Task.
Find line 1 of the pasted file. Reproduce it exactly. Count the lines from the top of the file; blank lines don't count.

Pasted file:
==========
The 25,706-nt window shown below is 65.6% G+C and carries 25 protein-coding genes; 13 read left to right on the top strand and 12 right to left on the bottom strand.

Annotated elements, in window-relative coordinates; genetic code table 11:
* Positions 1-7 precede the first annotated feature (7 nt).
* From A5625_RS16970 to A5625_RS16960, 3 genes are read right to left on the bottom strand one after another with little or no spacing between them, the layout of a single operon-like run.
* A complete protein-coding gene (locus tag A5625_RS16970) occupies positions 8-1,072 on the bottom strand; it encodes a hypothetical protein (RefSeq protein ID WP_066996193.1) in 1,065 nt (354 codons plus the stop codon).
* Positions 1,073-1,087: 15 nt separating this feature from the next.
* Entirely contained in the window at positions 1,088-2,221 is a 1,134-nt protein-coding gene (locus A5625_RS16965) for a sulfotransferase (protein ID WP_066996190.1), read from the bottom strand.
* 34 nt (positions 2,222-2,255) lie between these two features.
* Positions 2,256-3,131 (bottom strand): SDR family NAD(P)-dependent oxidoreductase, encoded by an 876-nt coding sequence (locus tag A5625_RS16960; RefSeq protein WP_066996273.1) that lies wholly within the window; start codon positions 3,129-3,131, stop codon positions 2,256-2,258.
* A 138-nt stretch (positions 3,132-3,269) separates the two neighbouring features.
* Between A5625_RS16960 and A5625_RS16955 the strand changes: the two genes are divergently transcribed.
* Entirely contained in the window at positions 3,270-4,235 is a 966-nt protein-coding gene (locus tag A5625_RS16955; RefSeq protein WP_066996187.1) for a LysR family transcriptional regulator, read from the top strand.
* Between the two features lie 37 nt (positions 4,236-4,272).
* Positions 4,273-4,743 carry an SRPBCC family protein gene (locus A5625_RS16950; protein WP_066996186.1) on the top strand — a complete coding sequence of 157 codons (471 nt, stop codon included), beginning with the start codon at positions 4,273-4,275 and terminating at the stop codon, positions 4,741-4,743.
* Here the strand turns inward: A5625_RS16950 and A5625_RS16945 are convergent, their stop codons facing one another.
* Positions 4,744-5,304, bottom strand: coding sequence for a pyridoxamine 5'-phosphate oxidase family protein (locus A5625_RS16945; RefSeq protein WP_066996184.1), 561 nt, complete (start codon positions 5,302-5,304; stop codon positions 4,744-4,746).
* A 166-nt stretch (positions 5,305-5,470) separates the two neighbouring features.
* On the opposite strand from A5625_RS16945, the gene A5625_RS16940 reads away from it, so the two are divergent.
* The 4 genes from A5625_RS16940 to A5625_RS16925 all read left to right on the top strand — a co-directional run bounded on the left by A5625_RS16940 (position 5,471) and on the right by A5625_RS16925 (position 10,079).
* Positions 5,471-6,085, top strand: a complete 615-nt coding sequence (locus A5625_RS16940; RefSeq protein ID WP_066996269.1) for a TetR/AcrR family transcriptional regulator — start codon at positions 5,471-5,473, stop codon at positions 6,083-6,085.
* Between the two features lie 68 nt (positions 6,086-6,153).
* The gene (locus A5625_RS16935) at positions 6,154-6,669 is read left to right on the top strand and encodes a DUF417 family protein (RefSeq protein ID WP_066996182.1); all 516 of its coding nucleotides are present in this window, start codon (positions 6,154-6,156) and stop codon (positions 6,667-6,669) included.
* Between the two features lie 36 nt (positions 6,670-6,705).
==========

The 25,706-nt window shown below is 65.6% G+C and carries 25 protein-coding genes; 13 read left to right on the top strand and 12 right to left on the bottom strand.